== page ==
“An experienced Irish geologist, Pat McGuire, had joined us from London. The calculations were done over and over again. We had up to 50% porosity in the upper part of the reservoir and almost zero water saturation. Obviously the coccolith shells were like tiny egg shells, empty inside, but full of oil. The oil had prevented the rock from compacting, creating a high pore pressure that counteracted the geostatic pressure of the overburden. Visual permeabilities were poor, but this fact was compensated by the high degree of fracturing of the rock. It was very brittle and showed many hair-line fractures under the microscope. We calculated giant size reserves, since the mapped seismic structure was very large.”  

Big shots from Bartlesville in Oklahoma, the Phillips Petroleum head quarters, then started to arrive in Oslo. Many bosses from the partner companies also joined the team who started celebrating. And they had good reasons to do so. Phillips was the first company to discover what looked like a commercial oil field in the Central North Sea.

“We proved that the North Sea had a great potential as an oil province,” Max claims.

“Hank, knowing that I had a certain inclination for artistic copper work, asked me to prepare a copper picture of the Ekofisk, a mythical fish of his invention that lived in the Norwegian Sea 60 million years ago. I made my masterpiece in copper and silver, a Picasso-style fish that looked like a chicken. We put a frame around it and gave it as a present to the President of exploration, Ward Dunn, with the compliments of the Oslo exploration team. More than my well site skills, my Italian artistic ability is the one quality that was mostly appreciated by my bosses.”  

Following the drilling of the three appraisal wells, the Ekofisk structure was still not fully understood. The centre of the structure was thought, on the basis of the seismic data, to be depressed and was avoided by the discovery and appraisal wells. The drilling of the vertical well 2/4C-8, however, showed that the seismic data were affected by a gas cloud over the centre, and that the structure was therefore a perfectly normal anticline of which the crest had now been penetrated. The collapsed structure had turned into a “collapsed velocity zone”. Sonic logs from the well detected an anomalous low-velocity shale section from 1,768 to 2,191m.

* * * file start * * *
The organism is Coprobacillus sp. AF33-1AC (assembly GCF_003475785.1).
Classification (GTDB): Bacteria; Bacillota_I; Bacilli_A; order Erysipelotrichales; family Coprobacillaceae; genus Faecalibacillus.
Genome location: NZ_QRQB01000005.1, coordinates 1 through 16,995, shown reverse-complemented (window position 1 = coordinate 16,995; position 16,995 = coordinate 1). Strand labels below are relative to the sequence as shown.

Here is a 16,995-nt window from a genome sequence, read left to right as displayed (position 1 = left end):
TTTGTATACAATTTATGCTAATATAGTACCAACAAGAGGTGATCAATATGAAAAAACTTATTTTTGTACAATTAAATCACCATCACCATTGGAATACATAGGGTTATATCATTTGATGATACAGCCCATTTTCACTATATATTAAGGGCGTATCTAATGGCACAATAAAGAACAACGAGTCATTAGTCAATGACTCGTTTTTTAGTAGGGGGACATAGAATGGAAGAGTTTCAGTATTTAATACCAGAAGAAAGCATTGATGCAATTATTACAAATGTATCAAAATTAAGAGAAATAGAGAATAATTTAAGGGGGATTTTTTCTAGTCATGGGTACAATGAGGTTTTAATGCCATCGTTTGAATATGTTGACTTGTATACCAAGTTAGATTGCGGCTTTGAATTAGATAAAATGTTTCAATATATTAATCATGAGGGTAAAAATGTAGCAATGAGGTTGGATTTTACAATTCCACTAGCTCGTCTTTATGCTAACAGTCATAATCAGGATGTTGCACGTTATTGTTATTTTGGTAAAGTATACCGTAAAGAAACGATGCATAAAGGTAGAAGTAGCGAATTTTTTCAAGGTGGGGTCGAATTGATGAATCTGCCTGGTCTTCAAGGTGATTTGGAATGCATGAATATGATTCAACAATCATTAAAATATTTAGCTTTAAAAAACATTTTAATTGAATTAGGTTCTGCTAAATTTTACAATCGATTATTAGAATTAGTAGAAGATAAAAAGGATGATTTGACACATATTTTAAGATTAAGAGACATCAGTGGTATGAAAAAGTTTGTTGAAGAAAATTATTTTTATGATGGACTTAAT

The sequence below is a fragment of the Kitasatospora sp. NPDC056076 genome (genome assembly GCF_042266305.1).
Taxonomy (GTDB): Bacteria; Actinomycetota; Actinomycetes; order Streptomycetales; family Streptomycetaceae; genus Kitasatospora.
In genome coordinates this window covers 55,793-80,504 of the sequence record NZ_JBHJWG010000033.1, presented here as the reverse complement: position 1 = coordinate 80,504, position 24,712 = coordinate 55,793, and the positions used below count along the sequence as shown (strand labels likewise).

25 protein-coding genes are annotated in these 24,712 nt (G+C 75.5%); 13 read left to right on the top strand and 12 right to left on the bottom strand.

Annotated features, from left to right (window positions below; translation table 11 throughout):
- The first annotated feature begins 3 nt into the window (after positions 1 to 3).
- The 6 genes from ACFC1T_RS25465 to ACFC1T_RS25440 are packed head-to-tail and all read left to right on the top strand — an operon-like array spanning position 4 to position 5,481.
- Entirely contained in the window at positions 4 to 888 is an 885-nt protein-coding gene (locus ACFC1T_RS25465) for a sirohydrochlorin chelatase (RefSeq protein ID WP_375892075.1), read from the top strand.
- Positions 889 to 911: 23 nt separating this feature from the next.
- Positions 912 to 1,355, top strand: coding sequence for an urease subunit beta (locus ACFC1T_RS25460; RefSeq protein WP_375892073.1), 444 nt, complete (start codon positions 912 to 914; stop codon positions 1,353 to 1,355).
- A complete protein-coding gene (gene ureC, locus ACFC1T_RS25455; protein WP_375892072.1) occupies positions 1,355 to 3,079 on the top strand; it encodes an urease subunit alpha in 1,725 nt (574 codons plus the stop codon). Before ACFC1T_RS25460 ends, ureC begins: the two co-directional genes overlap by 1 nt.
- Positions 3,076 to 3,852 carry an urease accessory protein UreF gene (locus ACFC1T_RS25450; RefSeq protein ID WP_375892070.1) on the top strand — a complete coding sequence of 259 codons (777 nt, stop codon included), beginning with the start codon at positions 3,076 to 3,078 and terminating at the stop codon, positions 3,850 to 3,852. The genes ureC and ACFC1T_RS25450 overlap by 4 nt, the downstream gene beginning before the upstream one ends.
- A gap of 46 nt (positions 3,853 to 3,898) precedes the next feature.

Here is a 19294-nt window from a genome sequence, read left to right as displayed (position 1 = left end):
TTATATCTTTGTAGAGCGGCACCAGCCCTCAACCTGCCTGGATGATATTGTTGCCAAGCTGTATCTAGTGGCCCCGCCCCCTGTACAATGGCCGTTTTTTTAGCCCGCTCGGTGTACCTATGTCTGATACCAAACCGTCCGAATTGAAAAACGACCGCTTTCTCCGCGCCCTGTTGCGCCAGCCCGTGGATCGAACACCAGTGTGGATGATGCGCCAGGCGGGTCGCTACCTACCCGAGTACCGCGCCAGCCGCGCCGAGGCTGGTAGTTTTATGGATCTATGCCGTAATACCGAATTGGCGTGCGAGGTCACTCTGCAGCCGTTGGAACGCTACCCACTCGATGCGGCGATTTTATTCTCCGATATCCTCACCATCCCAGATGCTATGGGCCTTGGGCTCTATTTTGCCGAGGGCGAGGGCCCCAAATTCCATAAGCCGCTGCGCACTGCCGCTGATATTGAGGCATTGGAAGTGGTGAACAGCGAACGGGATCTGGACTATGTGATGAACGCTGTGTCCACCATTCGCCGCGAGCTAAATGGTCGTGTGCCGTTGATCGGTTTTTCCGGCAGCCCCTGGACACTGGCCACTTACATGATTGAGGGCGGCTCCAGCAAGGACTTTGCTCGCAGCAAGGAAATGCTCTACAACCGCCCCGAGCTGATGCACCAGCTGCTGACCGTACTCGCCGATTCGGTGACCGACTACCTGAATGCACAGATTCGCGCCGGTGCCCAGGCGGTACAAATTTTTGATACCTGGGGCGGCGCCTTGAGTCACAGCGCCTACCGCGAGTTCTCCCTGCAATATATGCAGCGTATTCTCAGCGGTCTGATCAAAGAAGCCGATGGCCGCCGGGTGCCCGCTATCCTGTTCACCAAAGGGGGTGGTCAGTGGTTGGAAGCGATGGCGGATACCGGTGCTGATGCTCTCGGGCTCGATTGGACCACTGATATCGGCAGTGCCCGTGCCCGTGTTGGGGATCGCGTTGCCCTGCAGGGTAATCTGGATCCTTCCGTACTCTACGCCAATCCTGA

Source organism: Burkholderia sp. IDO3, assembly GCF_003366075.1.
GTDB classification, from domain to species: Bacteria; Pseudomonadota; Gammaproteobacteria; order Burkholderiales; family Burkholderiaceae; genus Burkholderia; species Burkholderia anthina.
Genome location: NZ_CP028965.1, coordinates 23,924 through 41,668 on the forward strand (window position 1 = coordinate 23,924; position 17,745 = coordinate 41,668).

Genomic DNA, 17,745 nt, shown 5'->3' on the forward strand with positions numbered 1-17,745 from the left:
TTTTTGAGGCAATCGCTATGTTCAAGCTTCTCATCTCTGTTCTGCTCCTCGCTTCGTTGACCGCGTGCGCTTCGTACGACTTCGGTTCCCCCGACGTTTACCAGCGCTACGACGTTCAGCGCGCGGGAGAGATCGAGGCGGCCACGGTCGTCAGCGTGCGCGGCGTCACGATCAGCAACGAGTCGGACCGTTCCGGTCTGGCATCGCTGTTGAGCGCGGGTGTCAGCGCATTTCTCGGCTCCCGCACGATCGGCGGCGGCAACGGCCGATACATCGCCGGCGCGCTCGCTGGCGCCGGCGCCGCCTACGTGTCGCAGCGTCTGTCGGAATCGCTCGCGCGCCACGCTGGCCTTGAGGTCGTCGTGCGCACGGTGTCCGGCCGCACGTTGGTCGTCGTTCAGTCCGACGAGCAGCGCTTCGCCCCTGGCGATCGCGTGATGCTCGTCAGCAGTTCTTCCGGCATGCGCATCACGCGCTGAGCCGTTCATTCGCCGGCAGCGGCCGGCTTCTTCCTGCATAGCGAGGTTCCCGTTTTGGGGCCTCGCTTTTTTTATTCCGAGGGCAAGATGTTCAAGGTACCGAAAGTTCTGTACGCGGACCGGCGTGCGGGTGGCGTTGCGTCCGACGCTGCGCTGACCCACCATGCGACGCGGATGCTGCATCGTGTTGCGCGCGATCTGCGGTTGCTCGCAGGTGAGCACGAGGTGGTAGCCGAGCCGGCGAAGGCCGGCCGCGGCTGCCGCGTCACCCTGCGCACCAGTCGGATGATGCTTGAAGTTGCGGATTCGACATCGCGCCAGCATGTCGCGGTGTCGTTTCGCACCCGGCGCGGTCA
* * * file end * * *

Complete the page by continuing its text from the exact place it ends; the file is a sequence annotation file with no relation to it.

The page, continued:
A Norwegian gem

“Nobody finds oil alone,” Max claims. “It is always the result of team work. Somebody in London made the geophysical interpretation of the structure, while Hank prioritized the exploration effort. I did most of the well site work, described cores in minute detail and made the composite logs. Sid prepared most maps and cross-sections.”

“What happened to our exploration team? You would expect us to be rewarded, but this is not the logic of big finance and capital intensive projects. People don’t count. Sid was fired at the end of 1970 and returned with his wife and kids to Colorado. Hank was demoted from Exploration Manager to Chief Geologist and transferred to London.”

Max himself, exactly one year after joining Phillips, was transferred to Lagos, Nigeria, a “holiday paradise in the Gulf of Guinea”. He took with him a souvenir from Norway, his girl-friend. In October 1970, they were married by a Nigerian civil servant.  

And Ekofisk is still going strong.